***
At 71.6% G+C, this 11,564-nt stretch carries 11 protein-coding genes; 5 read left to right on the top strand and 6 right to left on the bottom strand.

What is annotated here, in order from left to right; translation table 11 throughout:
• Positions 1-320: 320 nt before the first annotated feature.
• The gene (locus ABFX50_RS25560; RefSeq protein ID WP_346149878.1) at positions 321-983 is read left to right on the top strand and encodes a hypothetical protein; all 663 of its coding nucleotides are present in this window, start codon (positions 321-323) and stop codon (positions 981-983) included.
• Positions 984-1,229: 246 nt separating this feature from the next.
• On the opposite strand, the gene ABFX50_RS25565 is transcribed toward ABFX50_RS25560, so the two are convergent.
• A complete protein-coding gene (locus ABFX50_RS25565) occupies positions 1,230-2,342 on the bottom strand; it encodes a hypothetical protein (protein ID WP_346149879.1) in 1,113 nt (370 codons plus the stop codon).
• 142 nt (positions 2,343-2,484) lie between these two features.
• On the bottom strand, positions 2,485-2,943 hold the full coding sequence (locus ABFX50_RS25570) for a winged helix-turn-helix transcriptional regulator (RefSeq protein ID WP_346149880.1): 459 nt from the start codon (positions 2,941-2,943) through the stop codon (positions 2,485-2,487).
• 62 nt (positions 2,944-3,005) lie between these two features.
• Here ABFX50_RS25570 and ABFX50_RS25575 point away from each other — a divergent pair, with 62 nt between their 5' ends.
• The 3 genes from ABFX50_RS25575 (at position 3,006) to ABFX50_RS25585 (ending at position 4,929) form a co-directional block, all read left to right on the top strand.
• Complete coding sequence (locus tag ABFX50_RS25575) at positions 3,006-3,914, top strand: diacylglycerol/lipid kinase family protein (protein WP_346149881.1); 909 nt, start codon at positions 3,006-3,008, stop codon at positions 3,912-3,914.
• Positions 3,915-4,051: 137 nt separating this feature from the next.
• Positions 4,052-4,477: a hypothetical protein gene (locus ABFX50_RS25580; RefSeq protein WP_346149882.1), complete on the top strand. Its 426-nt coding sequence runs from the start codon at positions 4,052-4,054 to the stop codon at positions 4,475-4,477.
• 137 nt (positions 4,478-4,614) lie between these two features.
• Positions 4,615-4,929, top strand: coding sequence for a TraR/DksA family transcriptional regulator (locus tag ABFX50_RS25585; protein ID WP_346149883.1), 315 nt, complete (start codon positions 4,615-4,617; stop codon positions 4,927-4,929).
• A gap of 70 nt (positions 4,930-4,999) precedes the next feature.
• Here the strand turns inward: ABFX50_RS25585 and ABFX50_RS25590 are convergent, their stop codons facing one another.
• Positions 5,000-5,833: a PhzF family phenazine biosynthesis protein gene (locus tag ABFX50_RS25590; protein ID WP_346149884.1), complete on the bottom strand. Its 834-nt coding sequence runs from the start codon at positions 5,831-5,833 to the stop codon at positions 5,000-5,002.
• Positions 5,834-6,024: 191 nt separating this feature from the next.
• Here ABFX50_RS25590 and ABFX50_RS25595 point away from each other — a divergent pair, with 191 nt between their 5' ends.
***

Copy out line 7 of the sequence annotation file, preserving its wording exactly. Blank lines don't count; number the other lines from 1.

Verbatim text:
• A complete protein-coding gene (locus ABFX50_RS25565) occupies positions 1,230-2,342 on the bottom strand; it encodes a hypothetical protein (protein ID WP_346149879.1) in 1,113 nt (370 codons plus the stop codon).